Bobby Jones’ victory at The Open at Hoylake in 1930 was the second leg of his Grand Slam.
He remains the only player to have won the Open and Amateur Championships of Britain and America in the same year.
He was 28 years old and promptly retired from competitive golf except for later playing in his own tournament at Augusta National.
Jones set out to win all four majors that year but to do so he had to triumph at the British Amateur for the first time, which he achieved at St Andrews, scene of his second Open title in 1927.
At Hoylake he became the only amateur to win The Open three times and only the second player after John Ball in 1890 to win the Open and Amateur in the same year.
Jones shared the lead after both the first two rounds with scores of 70 and 72 but a 74 in the third round dropped him one behind Archie Compston, who had a 68.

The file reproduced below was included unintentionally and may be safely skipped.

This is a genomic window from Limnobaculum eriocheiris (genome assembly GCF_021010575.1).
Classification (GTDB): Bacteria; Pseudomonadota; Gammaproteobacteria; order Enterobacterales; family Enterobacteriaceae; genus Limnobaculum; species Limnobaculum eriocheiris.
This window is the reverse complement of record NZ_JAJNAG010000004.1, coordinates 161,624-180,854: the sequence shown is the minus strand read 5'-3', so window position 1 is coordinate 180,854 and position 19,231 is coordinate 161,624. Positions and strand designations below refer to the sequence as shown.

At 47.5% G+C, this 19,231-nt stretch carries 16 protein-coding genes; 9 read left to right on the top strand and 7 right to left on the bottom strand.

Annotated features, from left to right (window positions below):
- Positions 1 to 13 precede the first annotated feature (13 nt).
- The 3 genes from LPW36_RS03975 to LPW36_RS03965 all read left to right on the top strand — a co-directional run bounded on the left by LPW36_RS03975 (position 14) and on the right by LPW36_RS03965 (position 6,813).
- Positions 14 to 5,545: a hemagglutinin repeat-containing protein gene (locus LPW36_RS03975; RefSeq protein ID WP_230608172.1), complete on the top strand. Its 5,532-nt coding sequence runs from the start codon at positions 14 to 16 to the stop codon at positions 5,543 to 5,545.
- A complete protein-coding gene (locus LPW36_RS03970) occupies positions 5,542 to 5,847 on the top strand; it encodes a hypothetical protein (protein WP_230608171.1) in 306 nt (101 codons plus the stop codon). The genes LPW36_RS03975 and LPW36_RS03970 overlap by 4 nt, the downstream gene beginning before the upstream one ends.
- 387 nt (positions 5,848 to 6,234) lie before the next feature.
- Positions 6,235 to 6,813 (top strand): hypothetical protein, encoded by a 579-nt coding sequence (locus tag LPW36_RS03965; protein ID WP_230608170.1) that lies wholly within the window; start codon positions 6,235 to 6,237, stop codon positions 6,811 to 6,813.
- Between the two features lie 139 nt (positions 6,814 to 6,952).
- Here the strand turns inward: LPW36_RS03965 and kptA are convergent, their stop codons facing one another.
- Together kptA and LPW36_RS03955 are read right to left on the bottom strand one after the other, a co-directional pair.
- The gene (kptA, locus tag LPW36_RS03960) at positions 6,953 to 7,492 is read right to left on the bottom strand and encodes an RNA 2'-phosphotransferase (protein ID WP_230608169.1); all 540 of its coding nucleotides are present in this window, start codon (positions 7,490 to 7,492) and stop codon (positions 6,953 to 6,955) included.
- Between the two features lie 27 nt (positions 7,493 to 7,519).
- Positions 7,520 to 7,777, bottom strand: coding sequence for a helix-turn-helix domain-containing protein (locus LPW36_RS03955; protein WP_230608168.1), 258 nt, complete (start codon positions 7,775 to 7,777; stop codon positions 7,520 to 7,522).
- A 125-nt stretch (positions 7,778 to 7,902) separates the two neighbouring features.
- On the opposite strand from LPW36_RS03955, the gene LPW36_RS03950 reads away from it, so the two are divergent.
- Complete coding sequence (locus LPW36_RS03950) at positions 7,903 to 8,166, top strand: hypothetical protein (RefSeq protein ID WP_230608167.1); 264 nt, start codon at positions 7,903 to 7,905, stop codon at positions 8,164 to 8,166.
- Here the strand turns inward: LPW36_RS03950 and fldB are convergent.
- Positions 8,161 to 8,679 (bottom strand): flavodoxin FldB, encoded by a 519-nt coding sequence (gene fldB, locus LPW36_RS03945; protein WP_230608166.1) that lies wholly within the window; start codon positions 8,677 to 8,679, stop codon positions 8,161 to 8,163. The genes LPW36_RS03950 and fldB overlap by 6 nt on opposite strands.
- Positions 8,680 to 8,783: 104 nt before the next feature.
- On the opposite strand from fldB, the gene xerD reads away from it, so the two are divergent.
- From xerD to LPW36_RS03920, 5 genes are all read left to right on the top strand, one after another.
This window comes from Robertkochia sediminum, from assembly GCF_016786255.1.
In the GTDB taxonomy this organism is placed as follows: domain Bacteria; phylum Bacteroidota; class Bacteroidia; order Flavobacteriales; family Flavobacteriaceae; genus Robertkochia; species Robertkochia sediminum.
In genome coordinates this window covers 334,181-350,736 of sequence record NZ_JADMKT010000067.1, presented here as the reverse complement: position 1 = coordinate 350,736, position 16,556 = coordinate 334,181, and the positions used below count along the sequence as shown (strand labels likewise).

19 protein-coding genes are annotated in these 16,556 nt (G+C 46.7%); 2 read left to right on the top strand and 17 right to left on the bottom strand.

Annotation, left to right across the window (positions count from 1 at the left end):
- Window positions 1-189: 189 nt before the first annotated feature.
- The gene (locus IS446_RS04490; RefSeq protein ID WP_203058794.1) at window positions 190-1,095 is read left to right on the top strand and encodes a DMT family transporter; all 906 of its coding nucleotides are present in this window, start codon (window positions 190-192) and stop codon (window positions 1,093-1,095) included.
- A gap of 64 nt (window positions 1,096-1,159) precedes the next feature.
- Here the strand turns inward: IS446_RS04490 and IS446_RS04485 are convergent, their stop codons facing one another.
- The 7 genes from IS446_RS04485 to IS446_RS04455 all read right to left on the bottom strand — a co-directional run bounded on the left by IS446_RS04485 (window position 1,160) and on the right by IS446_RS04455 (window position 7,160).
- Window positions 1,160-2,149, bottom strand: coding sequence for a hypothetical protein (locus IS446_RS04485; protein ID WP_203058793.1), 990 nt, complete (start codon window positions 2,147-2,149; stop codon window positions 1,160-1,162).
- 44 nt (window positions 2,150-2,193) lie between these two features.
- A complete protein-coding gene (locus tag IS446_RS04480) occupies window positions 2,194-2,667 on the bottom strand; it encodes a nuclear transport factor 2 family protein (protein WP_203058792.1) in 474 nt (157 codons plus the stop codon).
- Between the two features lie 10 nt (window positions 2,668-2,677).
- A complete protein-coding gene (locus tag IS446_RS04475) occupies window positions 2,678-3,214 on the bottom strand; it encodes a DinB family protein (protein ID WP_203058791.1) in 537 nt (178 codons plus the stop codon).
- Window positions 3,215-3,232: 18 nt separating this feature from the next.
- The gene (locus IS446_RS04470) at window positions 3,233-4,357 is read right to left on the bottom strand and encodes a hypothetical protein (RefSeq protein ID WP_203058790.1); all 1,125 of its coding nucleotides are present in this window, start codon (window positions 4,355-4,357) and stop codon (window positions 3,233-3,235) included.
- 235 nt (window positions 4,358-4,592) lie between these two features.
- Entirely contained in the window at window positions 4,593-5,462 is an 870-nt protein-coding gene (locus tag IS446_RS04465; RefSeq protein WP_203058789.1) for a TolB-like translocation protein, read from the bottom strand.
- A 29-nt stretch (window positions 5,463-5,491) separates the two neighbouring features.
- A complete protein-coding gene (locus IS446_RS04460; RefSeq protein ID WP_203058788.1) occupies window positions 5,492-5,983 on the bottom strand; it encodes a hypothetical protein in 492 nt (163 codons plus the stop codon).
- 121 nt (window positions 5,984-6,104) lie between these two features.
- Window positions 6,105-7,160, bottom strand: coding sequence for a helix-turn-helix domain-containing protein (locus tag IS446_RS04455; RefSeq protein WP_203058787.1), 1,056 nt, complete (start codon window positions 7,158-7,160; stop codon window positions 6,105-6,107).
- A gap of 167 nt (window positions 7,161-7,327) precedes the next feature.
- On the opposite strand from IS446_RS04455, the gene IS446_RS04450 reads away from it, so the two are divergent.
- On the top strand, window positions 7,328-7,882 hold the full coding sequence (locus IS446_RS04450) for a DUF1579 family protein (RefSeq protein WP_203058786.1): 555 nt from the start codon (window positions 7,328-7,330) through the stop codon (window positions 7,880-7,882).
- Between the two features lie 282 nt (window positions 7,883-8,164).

But Compston slumped to an 82 in the final round and Jones returned a 75 to win by two strokes from Leo Diegel, who was third the previous year, and Macdonald Smith, one of the best players never to win a major.
Fred Robson was the leading home player in fourth place alongside another American, Horton Smith.
Jones had settled himself on the back nine after suffering a seven at the eighth hole when he had taken five strokes from just short of the green.
He called it the “most inexcusable hole I have ever played”. But at the 16th he played a delicate bunker shot inches from the hole to claim a vital four.
Jones went on to win the US Open at Interlachen, when Macdonald Smith was runner-up again, and then the US Amateur at Merion to complete his crowning glory.